Moreover, one would have to ask what if multiperspectivism had existed for a number of years and had already had a cumulative impact. We would know lots more about all the domestic and international issues that keep coming up and the country’s history might be a little different now. I assume the ability of Southern and other states to discourage black voting would have been old hat long before it was discovered happening in Florida in 2000, and all kinds of election results would have been different.
PressThink: So are the multiple perspectives you recommend an alternative to the doctrine called objectivity, or do they amount to a form of objectivity?
Herbert Gans: I see no connection between multiperspectivism and objectivity. Journalists cannot be objective in their choice of topics or sources (and what is objective about privileging the White House as the first source of regular domestic news?), or of what they define as facts. However, they must report these sources and facts objectively or at least with detachment from their own personal values and biases. And that doctrine would apply no matter how many perspectives they are reporting from.
PressThink: I want to ask you a more detailed question about the philosophy of objectivity, which is still standing, in a sense, although in many other ways seems about to fall. To me it was the greatest puzzle in twentieth century American journalism; and your work, in particular, seemed to take on objectivity as a central problem in understanding the newsroom and how it works.
Many discussions about mainstream journalism seem to run aground on or near the big rock “objectivity,” which is not only what the press, in certain situations, says about itself, but also what it uses to keep from having to say much of anything about itself. Particularly in the matter you wrote so well about: deciding what’s news.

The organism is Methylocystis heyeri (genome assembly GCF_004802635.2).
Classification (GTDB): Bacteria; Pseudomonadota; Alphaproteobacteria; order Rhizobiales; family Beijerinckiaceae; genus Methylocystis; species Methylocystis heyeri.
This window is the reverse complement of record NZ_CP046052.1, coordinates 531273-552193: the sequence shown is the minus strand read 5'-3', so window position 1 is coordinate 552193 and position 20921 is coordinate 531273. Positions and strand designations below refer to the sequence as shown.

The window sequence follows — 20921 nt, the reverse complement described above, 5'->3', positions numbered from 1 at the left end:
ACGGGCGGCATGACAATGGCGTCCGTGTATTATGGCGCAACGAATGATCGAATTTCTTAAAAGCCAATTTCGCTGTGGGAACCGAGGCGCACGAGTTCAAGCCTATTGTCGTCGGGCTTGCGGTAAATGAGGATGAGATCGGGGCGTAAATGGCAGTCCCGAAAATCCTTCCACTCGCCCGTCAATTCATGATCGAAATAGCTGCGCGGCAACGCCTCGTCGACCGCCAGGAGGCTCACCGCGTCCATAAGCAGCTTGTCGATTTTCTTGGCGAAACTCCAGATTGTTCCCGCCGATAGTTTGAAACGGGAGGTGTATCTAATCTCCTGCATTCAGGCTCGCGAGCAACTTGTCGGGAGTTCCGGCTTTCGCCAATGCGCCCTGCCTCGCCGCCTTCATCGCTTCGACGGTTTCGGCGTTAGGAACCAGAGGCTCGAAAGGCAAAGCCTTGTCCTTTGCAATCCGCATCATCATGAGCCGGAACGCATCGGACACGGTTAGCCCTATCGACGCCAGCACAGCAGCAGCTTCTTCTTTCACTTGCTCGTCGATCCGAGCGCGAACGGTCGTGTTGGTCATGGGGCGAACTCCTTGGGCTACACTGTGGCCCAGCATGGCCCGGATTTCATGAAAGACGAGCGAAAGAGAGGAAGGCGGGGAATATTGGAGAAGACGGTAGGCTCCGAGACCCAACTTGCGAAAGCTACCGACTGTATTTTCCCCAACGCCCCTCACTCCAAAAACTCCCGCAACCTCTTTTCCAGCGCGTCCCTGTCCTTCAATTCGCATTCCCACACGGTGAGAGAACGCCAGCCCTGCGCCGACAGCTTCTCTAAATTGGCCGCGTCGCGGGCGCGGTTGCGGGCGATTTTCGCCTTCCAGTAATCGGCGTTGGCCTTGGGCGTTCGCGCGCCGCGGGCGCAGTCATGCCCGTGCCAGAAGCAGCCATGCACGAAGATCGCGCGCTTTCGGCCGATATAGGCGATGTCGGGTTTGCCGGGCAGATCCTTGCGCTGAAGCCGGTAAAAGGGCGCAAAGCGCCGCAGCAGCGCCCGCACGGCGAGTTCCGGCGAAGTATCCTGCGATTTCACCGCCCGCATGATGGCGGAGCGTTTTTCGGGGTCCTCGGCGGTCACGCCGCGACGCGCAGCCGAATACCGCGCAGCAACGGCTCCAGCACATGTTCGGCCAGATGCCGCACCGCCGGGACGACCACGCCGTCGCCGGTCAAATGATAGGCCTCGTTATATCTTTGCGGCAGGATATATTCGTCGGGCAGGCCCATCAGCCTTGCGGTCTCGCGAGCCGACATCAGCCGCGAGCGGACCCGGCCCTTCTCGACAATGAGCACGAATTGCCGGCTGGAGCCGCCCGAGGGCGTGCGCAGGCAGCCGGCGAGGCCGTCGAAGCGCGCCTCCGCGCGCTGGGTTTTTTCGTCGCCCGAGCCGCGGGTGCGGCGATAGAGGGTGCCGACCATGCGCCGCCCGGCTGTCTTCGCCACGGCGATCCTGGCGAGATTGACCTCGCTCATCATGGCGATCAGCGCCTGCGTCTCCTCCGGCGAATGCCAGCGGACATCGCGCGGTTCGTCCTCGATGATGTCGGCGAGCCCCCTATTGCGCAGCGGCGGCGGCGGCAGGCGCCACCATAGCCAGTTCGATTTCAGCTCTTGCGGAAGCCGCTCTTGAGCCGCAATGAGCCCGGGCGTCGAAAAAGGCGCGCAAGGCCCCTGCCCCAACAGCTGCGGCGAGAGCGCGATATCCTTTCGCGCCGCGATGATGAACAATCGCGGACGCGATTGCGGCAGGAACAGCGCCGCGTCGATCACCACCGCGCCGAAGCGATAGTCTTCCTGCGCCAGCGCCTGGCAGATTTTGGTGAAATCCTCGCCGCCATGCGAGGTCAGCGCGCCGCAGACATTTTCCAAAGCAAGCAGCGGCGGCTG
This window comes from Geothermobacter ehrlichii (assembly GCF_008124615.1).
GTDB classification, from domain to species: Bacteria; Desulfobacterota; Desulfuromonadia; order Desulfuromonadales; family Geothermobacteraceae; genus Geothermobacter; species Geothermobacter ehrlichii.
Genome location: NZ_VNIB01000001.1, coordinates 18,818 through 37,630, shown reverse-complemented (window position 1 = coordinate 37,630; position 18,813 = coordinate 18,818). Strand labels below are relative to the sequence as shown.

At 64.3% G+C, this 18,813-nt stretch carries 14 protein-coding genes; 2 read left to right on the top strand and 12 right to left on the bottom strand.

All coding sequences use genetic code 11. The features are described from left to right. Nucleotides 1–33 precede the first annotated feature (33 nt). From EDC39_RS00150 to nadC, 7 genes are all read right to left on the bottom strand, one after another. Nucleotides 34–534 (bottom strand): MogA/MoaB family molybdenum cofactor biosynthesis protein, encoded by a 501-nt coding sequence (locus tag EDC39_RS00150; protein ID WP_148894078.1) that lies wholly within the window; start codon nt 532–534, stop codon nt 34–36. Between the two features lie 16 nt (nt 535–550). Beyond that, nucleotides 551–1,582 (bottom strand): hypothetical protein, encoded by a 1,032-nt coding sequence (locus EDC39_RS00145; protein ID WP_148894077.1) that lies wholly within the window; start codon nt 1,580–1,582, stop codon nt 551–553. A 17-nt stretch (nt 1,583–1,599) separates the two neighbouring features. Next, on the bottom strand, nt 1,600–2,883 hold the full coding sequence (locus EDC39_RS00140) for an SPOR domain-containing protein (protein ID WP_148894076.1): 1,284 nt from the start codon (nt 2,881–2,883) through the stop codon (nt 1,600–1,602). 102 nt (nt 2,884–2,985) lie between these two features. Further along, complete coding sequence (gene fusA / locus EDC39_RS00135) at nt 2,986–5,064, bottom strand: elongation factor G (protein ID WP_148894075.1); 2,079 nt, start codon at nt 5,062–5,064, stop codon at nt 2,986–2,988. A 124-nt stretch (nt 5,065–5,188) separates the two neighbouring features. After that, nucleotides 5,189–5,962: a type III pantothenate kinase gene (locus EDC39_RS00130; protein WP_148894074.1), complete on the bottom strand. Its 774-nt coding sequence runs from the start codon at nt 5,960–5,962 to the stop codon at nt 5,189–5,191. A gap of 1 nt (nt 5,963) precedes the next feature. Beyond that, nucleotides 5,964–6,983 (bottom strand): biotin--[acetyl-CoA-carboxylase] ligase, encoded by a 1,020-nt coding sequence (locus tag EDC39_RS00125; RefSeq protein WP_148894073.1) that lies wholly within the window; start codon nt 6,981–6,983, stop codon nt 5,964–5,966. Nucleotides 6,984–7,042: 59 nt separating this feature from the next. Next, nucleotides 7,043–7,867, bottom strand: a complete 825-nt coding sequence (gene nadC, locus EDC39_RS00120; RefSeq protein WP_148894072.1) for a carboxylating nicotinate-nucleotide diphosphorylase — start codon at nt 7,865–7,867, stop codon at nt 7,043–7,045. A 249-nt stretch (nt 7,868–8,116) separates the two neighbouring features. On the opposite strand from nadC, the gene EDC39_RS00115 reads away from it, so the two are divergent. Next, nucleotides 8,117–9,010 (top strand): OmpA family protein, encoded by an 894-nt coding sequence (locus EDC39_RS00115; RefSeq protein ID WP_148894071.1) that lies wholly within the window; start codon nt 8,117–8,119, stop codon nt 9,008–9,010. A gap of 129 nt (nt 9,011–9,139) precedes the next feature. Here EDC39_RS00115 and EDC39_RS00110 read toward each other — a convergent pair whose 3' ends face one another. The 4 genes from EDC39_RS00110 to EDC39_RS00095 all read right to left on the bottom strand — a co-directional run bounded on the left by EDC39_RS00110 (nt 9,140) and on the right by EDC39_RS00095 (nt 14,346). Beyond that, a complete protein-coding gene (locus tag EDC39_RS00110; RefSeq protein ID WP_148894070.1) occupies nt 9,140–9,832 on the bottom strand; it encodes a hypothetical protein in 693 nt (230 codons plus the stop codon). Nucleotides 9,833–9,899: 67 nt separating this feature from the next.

For example, I can find out what the news standards of the New York Times are. They exist, and are probably being written into new form by the new standards editor there, Allan Siegal. But what if I want to find out what the political news standards are? Let’s say, the standards for taking someone seriously as candidate for public office. Do they exist?
Well, they may, in the minds of editors and reporters. But because of objectivity, they are not written down or codified, as far as I know. If one wants to argue with the Times about them, one is arguing with something not officially declared extant. So in a sense the subject disappears on you. If you want to talk about the duck on some guy’s shoulder and he says: what duck? you are straight out of luck.
To me, that’s one of the fascinating powers of objectivity: to “disappear” discussion. It can be used by journalists to keep from having to say much of anything about matters of news judgment. In this sense, it’s a means for the press to keep politics at bay, and it offers protection from instant and hostile criticism. Both of these may be valid goals, I think.
But here is my question, does objectivity as a professional code, doctrine and practice, still dominate in American journalism, despite cracks, or do you see it breaking apart, coming under assault, or perhaps morphing into something else?
Herbert Gans: For me, maybe because I am a sociologist, objectivity is the conscious effort to be detached, to keep one’s own personal values out of, not necessarily the topic chosen, but the method with which facts are gathered and the writing so that the final story (or research project findings) has neither an investment in the answer nor is a statement supporting the reporter’s or researcher’s values. (I exclude values on which there is assumed to be consensus, e.g. that we support our troops, our capitalism is the best and our democracy is the only one, and so on.)